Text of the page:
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On-line version ISSN 2309-9585
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WITZ, Leslie. 'The voices of the people involved': Red, representation and histories of labour. Kronos [online]. 2016, vol.42, n.1, pp.71-89. ISSN 2309-9585.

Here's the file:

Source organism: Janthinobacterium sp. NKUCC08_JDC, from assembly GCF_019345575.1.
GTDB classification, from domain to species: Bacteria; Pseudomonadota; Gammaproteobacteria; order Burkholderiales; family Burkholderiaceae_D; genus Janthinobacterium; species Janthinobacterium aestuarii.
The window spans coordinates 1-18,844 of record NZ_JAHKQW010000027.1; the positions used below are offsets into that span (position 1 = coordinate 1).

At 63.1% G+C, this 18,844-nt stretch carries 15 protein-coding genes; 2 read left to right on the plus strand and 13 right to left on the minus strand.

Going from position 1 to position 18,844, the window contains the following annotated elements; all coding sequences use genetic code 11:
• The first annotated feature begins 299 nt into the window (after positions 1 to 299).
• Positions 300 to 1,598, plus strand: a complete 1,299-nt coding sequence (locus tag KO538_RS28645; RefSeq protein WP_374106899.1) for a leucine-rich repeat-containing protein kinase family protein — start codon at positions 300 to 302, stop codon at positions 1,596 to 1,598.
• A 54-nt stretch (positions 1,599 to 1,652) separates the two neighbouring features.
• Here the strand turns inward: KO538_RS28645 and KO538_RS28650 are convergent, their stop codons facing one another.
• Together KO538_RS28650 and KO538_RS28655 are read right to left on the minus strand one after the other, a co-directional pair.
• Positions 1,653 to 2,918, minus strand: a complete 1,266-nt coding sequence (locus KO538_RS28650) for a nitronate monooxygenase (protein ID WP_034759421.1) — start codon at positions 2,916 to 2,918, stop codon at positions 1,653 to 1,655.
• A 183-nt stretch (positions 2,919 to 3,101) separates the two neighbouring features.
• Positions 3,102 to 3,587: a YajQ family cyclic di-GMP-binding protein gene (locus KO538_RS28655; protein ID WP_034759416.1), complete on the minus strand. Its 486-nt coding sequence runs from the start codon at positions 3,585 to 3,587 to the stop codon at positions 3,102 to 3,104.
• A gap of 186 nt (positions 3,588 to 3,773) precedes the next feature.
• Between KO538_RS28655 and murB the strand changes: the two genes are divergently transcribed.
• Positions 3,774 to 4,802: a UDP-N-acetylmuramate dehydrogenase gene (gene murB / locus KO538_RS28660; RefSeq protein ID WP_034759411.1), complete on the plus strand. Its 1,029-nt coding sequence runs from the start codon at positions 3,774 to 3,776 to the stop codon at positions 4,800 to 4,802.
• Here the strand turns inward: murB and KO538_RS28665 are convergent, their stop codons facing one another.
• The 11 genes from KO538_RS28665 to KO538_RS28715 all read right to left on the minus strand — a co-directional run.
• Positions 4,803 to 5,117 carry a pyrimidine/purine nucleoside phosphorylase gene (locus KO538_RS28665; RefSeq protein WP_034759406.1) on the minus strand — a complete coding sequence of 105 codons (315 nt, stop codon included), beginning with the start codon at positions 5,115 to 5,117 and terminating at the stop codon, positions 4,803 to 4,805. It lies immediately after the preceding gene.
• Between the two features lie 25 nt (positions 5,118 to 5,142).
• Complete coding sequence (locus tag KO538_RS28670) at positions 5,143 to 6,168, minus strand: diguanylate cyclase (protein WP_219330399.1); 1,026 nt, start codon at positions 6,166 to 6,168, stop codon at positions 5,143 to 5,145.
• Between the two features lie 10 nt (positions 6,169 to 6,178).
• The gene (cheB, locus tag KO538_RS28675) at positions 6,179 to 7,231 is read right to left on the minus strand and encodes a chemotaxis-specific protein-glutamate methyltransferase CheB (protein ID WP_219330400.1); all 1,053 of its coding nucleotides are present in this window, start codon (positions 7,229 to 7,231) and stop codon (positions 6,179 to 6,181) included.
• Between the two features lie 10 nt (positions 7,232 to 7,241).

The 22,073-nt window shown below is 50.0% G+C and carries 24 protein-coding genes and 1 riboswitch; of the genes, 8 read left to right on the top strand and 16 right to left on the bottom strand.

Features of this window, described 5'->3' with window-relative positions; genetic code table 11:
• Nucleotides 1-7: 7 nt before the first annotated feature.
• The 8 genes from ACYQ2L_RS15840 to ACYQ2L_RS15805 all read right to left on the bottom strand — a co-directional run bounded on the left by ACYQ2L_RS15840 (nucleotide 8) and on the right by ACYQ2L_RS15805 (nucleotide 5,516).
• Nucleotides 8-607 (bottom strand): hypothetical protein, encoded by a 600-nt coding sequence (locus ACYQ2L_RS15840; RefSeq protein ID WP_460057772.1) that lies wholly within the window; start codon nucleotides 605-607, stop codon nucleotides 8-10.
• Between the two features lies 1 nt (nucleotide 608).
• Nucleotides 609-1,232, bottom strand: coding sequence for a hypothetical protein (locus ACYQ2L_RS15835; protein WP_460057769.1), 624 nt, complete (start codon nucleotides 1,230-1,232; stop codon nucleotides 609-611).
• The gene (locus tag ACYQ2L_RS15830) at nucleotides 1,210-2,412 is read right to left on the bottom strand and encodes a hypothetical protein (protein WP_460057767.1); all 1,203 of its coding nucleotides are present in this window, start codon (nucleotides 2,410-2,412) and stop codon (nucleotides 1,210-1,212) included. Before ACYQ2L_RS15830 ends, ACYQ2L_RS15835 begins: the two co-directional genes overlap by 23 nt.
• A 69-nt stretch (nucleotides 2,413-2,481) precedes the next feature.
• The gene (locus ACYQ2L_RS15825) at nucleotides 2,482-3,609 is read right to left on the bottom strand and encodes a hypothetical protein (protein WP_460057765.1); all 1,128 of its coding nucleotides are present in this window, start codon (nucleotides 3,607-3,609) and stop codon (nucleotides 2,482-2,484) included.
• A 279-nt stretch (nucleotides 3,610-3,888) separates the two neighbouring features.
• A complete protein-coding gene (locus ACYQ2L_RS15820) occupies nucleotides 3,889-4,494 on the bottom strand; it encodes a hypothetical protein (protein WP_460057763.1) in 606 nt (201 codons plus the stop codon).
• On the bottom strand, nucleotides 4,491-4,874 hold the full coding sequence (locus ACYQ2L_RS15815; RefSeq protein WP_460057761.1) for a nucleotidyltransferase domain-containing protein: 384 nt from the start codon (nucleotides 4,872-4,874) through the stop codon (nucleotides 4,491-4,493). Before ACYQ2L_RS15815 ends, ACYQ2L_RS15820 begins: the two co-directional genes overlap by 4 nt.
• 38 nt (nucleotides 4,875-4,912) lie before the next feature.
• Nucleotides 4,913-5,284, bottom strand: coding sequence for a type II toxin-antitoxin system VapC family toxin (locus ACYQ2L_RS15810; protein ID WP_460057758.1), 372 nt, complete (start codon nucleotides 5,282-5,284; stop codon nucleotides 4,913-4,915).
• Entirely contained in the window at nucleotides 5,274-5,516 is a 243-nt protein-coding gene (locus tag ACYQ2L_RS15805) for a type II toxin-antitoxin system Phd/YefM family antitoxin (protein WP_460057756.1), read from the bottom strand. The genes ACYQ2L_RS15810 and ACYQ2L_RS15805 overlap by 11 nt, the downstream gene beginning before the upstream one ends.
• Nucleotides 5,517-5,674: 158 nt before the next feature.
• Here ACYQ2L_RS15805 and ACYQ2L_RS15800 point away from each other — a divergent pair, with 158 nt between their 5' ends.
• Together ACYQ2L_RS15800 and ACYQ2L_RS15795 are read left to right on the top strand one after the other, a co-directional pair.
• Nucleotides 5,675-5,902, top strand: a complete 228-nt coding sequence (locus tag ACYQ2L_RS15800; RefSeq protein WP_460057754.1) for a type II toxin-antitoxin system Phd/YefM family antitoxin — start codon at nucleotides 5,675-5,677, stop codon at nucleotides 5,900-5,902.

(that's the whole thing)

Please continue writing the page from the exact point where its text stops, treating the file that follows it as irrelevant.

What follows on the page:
The installation artwork Red by Simon Gush (with his collaborators James Cairns and Mokotjo Mohulo) evokes two senses of representation. One is of symbolism, meaning, visual strategies, juxtapositions, silences and so on. The other appears as the authority to speak on behalf of the views of an individual or an assemblage such as 'the workers', 'the community' or 'the people'. In this article I employ this double sense of the term to consider how the voice of the worker has been deployed in the production of South African labour histories. I do this through examining what was arguably the major labour history publication in South Africa in the 1970s and 1980s, the South African Labour Bulletin. It devoted a large part of its November 1990 issue to the strike and sleep-in at the Mercedes-Benz plant in East London in that year, the same set of events that Gush drew upon over twenty years later. I then turn to the installation Red itself, originally exhibited in 2014 at the Goethe Institute in Johannesburg and the following year at the Ann Bryant Gallery in East London. In Red, events were made into history through voices and images on film and the fabrication of artefacts for display: 'strike uniforms', a 'Mandela car' and 'sleep-in strike beds'. The latter were presented in the installation's publicity as speculative reconstructions and counterposed with interviews in the film component that were depicted as 'the voices of the people involved' from management and labour. Instead I argue for seeing these both a speculative reconstructions. Linking this to the spatialising technologies of museums I examine how the Lwandle Migrant Labour Museum in Cape Town and the Workers Museum in Johannesburg, evoke voice and words in their depictions of migrant labour. Locating the Labour Bulletin and these museums alongside Red provides an opportunity to think of alternative ways that labour histories may be produced in both the academy and the public domain.

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